The Tigre de Sibérie is a very interesting ride with excellent driving characteristics. Unfortunately the ride flattens out towards the end. The reason for this might have been the former roller coaster Chenille Fantastique, whose thematic remains still characterise this part of the ride today. Nevertheless, the ride offers really nice curves that should not be missed.

Nor should we miss the old theme area we are now entering. Passing by the vintage car ride La Randonnée Africane, which reminds us of Danish dark rides of the same theme, and the French Old’99 La Conquête de l’Ouest – which is just as long – we are drawn to the Lac de Chercheurs de l’Or on which a raft ride is taking place. This is how fast the transition from Africa to North America can go.

As in every French family park, a good log flume is a must, usually called the Rivière Canadienne, as is the case here. The ride in Le Pal is made by Soquet and is particularly impressive because of its course up to the lift hill – after all, you pass the lift hill twice and bob along the landscape for a surprisingly long time. The ride itself is very wet. All in all a really solid ride.

If you are not careful, you will end up in a dead end at the Forêt Enchantée. As we are less interested in the toddler ride than in the ride whose passenger carriers have passed us several times before, we quickly look for another way. On an island we then meet the cog ride Les Caravelles, which looks really good both forwards and backwards.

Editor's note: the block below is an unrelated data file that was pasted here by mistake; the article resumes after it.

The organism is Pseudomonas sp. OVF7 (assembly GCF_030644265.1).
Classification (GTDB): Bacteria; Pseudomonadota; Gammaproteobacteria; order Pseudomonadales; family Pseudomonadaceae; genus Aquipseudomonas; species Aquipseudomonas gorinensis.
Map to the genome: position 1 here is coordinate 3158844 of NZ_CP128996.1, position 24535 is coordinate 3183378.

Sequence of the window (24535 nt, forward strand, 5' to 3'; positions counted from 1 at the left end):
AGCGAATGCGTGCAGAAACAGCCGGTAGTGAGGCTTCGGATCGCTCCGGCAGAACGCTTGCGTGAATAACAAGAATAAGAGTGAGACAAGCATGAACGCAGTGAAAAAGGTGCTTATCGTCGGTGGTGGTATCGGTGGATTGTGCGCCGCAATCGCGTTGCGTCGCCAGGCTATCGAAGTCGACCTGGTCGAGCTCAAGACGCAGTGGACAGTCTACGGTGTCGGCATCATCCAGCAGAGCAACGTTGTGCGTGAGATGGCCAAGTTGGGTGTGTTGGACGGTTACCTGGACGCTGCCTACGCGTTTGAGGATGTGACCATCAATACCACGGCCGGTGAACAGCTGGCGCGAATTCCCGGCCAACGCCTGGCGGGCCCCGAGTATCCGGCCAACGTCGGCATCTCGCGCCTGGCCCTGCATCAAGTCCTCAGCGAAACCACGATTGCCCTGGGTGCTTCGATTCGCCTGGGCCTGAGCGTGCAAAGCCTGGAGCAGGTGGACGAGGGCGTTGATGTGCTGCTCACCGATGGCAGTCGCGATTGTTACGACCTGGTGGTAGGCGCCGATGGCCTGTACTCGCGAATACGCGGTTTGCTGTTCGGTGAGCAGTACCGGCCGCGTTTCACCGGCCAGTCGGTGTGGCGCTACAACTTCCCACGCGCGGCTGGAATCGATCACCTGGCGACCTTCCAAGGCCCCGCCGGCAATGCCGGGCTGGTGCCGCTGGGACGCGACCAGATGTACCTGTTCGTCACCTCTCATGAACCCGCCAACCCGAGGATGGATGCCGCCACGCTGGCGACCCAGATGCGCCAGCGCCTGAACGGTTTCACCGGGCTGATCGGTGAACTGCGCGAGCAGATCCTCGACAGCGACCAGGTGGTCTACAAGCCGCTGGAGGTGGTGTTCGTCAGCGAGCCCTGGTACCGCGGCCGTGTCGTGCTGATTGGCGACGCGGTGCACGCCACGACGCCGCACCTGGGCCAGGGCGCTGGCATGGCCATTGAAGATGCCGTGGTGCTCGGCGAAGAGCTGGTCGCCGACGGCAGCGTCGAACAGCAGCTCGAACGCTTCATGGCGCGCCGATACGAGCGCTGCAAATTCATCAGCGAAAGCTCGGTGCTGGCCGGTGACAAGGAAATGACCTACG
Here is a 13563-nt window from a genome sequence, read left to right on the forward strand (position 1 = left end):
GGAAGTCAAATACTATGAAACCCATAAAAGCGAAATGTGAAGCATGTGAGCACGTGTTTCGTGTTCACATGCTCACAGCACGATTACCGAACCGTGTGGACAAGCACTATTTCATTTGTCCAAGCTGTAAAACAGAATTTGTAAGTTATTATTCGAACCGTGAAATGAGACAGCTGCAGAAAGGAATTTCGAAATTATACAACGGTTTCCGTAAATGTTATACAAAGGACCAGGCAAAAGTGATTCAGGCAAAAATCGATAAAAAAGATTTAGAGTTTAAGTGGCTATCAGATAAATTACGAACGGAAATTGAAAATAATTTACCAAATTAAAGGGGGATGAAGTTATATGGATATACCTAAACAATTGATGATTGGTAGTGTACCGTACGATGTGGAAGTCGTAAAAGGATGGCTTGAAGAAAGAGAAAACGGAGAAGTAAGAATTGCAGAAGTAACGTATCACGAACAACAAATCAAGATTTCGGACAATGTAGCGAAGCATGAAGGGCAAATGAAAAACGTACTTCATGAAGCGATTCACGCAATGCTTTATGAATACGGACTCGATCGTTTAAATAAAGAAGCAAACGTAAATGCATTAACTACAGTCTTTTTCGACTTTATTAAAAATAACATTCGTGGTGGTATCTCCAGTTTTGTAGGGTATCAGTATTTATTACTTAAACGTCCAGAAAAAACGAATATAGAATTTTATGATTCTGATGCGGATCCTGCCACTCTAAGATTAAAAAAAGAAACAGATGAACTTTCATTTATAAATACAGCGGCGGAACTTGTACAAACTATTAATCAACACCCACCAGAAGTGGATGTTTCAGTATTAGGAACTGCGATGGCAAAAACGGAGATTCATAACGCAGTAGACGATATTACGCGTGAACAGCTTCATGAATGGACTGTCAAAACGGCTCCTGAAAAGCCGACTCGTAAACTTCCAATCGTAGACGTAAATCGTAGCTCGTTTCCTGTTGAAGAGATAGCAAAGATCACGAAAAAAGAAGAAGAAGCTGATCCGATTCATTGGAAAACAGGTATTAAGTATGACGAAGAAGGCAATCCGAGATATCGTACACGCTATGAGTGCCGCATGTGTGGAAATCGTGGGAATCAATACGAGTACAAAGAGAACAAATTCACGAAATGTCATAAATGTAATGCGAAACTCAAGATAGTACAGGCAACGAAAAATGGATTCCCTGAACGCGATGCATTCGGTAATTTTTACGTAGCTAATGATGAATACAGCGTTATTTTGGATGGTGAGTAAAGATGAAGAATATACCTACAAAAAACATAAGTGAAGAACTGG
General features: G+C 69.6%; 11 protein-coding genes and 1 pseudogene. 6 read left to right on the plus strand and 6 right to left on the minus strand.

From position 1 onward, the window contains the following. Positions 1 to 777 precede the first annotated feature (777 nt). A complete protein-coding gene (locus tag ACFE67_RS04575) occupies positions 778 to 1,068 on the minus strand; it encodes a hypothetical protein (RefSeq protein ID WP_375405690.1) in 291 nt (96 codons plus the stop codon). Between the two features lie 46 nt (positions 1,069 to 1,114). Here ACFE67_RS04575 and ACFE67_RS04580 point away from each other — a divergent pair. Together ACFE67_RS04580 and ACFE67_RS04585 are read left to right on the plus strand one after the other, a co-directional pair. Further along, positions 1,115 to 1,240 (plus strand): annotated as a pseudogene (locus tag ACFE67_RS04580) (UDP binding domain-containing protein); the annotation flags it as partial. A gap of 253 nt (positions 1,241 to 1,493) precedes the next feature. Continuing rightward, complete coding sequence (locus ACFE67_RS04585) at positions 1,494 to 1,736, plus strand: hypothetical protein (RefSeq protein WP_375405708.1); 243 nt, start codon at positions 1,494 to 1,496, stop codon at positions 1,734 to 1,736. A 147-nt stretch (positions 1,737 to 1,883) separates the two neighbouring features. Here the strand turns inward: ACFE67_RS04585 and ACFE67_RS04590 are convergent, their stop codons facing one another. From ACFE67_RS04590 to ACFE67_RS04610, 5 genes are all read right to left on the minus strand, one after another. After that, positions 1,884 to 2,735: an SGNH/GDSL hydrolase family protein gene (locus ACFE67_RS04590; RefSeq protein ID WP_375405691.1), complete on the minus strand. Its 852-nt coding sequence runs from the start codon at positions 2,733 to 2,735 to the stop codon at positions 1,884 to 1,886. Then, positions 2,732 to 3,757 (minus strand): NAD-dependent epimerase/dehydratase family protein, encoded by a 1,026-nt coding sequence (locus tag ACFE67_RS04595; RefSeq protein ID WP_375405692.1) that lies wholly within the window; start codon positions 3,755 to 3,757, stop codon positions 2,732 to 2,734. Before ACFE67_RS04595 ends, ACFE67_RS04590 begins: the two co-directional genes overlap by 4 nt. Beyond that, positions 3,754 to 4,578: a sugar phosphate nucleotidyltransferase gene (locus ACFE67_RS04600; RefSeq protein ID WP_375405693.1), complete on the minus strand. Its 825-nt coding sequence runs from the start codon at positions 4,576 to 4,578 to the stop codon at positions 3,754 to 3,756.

But just before we reach our actual destination, another ride magically attracts us. I don’t know how I could have missed it completely in advance, but here in France we have Alligator Baie, probably the most stylish Splash Battle from Mack Rides. Thematically beautiful and also technically wonderful, a truly extraordinary ride is presented here in Le Pal. Unfortunately there were no rivals for a splash water battle. But those who were there made good use of the system.

Now finally arrived at the Descente du Colorado it doesn’t take long until we take a seat in one of the rafting boats. The trip through the beautifully designed canal, which is full of rapids at the beginning, convinces all along the line. On the way we will experience the proven elements of a European rapid river of the early 90’s, such as a tunnel with an included waterfall and a waterfall section with falls on both sides. However, the actually obligatory wave machine is missing. The level of wetness is manageable.